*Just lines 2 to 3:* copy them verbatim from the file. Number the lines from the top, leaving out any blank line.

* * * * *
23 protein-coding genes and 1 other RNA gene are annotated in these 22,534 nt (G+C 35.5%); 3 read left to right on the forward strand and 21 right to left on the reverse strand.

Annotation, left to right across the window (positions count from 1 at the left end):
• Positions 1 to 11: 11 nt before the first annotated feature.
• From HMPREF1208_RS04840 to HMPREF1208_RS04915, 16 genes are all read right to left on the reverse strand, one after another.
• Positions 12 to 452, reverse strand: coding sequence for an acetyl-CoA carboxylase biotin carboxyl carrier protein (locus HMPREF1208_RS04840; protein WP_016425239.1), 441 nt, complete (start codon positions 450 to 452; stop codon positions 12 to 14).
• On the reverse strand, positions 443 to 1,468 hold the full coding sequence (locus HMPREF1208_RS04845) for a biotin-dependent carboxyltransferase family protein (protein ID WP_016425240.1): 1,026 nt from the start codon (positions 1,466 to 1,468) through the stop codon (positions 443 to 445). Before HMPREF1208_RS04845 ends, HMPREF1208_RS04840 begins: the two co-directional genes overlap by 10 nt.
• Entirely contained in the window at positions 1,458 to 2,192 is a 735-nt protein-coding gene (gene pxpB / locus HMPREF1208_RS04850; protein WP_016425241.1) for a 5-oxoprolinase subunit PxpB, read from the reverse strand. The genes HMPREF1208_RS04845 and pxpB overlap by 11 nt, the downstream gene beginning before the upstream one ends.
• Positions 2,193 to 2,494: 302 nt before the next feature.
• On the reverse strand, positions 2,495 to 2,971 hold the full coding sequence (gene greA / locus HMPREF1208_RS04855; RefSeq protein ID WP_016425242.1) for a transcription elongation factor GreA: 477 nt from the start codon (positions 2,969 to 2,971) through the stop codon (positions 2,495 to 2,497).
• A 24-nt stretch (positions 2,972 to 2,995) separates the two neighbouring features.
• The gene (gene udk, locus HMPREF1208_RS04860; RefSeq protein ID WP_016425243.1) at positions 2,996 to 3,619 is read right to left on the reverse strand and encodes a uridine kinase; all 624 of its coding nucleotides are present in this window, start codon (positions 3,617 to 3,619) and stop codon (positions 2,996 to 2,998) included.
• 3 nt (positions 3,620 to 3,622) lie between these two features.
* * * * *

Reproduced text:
Annotation, left to right across the window (positions count from 1 at the left end):
• Positions 1 to 11: 11 nt before the first annotated feature.